Day four the only mention was that he wanted to watch a movie, but then he quickly moved on to something more interesting.
Day five came without so much as a hint about TV, movies, or anything else electronic for that matter. And so it continued.
We now have a week of being TV free under our belt. And I know we did the right thing. The other day Fynn had us all pretend we were at the beach. He took off all of his clothes (because apparently that’s what you do when you go to the beach…) Then Lucas helped both kids jump over huge waves and build sand castles. All in our living room.
We love it so much that we’re actually going to get rid of our TV (this was NOT my original plan, nor was it my idea. It was ALL the husbands – so don’t go saying I’m some kind of crazy wife who’s depriving her husband… little do the kids know we can watch TV on the lap top… shhhhh!!!!)
It’s a whole new world. It’s not for everyone, but for us, it makes us more connected as a family. Imaginations are running wild and giggles have filled the void left by TV signals. We spend more time just being with each other, and exploring our creative and quiet sides. And if we feel the need to be crazy, all we have to do is put on our sunglasses, pop in some tunes, and stroll to our living room to enjoy the view.
This morning we spent some time wondering around the historic Minute Man trails. We had gone last year when the kids were smaller, and it was so gorgeous we wanted to try again this year. The leaves were breathtaking, and it was the perfect temperature to hit the trails.
As you can see… I’m not above looking like I have pj’s on while out of the house these days. To my credit, they’re yoga pants (wide leg ones, absolutely wonderful!), not pj bottoms. They’re meant for exercise. That’s what I tell myself. And that thing around my waist? The Ergo. It looks funny, but it’s easier to wrap it around than carry it by hand when it’s not in use, no matter how many funny looks I got. But Paige looks super cute, as always.
Gorgeous gorgeous scenery. Don’t ask why we didn’t get any pictures of some of the remains of the old houses. It’s so amazing to think of all the history that surrounded us.
Fynn was just enthralled with the map. The only problem he ran into was the map dropped into his daddy’s vision a few times… the boy was a wee bit tired…
And what could possibly be more endearing than a kids pom pom topped hat sticking out of your husbands back pocket? Seriously. I love the man for little things like this.
Sometimes the hardest thing for me to do is step out of the way. I get in the way. A lot.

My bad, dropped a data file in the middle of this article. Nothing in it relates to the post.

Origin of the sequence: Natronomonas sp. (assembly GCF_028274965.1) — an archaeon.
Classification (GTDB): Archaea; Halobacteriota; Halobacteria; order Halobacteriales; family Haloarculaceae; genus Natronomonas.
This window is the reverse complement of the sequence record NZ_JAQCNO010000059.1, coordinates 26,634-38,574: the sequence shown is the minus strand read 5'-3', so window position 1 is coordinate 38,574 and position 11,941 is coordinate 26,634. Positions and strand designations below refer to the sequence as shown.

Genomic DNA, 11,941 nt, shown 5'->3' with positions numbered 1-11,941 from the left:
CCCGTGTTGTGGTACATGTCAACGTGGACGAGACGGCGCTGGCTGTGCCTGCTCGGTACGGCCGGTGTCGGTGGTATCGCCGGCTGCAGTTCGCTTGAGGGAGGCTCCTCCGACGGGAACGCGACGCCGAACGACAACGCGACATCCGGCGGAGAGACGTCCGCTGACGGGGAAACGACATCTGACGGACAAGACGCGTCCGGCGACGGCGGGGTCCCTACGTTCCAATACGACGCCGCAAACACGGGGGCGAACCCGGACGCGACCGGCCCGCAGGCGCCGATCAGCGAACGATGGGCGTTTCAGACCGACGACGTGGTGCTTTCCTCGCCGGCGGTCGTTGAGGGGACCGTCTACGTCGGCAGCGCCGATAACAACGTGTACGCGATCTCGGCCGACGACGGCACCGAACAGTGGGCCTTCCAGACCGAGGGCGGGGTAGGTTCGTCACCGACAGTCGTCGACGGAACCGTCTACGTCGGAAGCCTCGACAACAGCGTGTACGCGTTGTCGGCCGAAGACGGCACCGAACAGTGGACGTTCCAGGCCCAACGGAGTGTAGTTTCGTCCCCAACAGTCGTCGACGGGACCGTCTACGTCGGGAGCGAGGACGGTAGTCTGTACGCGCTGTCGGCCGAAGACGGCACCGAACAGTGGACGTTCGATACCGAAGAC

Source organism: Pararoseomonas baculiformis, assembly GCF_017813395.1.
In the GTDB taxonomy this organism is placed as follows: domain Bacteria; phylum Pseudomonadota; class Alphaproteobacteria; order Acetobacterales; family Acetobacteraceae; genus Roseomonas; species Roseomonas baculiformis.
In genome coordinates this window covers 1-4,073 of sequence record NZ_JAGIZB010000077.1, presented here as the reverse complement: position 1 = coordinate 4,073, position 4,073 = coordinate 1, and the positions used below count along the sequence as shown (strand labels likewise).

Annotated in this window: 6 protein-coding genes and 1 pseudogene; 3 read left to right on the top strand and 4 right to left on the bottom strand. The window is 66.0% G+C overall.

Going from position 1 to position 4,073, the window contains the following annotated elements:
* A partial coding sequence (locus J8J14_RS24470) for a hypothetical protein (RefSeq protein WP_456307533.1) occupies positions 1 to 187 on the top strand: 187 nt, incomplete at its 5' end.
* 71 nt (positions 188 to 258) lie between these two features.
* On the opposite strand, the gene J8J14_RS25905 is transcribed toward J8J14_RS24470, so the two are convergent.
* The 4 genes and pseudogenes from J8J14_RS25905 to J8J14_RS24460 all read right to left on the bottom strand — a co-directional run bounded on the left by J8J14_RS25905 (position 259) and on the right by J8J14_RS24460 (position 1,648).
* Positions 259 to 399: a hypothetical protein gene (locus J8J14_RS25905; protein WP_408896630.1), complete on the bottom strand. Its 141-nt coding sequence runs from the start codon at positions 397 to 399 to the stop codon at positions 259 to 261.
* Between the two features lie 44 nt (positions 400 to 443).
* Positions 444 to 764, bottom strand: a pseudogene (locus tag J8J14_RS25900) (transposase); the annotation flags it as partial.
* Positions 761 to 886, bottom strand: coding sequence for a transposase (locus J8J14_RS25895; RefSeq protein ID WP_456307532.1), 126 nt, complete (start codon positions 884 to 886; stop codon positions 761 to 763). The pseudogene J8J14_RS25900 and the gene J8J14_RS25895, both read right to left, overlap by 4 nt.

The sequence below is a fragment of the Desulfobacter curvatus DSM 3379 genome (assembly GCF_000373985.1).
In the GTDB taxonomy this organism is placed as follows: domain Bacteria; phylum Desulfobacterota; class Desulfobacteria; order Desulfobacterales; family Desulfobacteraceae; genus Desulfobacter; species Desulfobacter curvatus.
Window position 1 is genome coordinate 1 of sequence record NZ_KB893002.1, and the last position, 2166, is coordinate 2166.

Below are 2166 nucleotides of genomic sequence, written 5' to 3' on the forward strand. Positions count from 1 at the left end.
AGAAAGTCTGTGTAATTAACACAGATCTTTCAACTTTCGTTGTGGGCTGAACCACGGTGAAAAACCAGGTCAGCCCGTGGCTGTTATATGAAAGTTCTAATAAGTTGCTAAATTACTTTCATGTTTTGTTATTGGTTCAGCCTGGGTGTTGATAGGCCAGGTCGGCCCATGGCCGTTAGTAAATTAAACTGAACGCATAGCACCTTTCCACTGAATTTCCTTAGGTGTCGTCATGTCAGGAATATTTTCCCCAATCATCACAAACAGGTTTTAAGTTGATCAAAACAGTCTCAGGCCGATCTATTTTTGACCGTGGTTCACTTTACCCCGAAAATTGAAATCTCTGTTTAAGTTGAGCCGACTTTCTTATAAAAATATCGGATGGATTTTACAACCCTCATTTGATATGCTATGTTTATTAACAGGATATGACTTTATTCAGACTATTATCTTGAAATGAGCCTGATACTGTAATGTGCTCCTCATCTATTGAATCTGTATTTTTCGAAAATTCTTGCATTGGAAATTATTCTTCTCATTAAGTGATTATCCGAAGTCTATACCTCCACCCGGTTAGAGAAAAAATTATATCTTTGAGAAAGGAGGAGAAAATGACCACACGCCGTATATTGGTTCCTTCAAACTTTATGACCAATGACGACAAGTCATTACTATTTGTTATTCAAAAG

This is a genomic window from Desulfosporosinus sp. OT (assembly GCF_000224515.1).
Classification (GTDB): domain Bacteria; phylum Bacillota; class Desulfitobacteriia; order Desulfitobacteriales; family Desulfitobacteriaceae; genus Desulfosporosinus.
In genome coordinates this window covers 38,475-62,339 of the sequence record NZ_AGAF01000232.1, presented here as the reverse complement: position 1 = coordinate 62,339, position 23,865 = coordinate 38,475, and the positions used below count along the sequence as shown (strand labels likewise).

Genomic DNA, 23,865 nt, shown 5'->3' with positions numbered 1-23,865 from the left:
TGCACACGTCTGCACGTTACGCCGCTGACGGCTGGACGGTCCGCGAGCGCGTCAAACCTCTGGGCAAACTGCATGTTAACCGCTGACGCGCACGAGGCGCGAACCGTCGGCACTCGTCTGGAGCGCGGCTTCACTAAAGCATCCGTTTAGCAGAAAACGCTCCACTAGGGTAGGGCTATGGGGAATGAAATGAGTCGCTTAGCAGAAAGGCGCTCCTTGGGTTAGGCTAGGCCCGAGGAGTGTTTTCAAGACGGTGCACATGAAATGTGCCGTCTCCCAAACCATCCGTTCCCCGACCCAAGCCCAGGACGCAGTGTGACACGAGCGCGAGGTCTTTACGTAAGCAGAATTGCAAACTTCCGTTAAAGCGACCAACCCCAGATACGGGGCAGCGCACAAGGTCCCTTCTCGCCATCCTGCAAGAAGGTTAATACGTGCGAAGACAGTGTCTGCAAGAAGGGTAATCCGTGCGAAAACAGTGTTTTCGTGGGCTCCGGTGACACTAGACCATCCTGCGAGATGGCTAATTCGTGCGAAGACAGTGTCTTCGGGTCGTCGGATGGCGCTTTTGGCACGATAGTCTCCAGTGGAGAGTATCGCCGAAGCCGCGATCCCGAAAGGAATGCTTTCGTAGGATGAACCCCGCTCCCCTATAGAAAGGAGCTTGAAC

With myself. In the kitchen when there’s more than one of us in there. In Target – I’m always in someones way or going the wrong way down the isles. With my kids.
That’s the hard one. I get in the way of my kids, and forget to step aside.
And I don’t think it’s just because we’re living on top of each other, toys, books and pots and pans.
But because sometimes what they need is to just be. With each other, or by themselves. How else can they learn? The friendship that comes with being siblings. The peace that comes with quiet play time. Getting lost in your imagination without being steered of track by someone else’s imagination…
With myself, I think too much. If I could just get out of my own head sometimes, stop stumbling into myself, I’d be able to let go and feel compelled more often, instead of over analyzing and getting in my own way of simply being. I also stumble over my husband now and then. The man will never say I’m in his way. But sometimes, I know he’d like a quiet moment in his own home. To just be.
We’re all learning how to just be in this little home of ours. I think it’s so important, and want to give the kids the ability that I’ve seen so many not have. The confidence and comfort to be yourself, whenever, and not worry about stumbling over yourself. To listen, and hear. To be. And then maybe to realize that we’re really not in each others way after all. That we’re part of each others being. Maybe that’s what family really is, stumbling into those we’re tied to so closely. With those ties, as much as we try to step out of each others way, we’ll always stumble now and then. A constant reminder. And a constant struggle, to find the balance between being in the sense of yourself, and coexisting with those who were written into your story.
See, I’m constantly stumbling around. Sometimes into a few things that make me appreciate the gifts we’ve received, like family and our health. Sometimes into something that actually makes sense.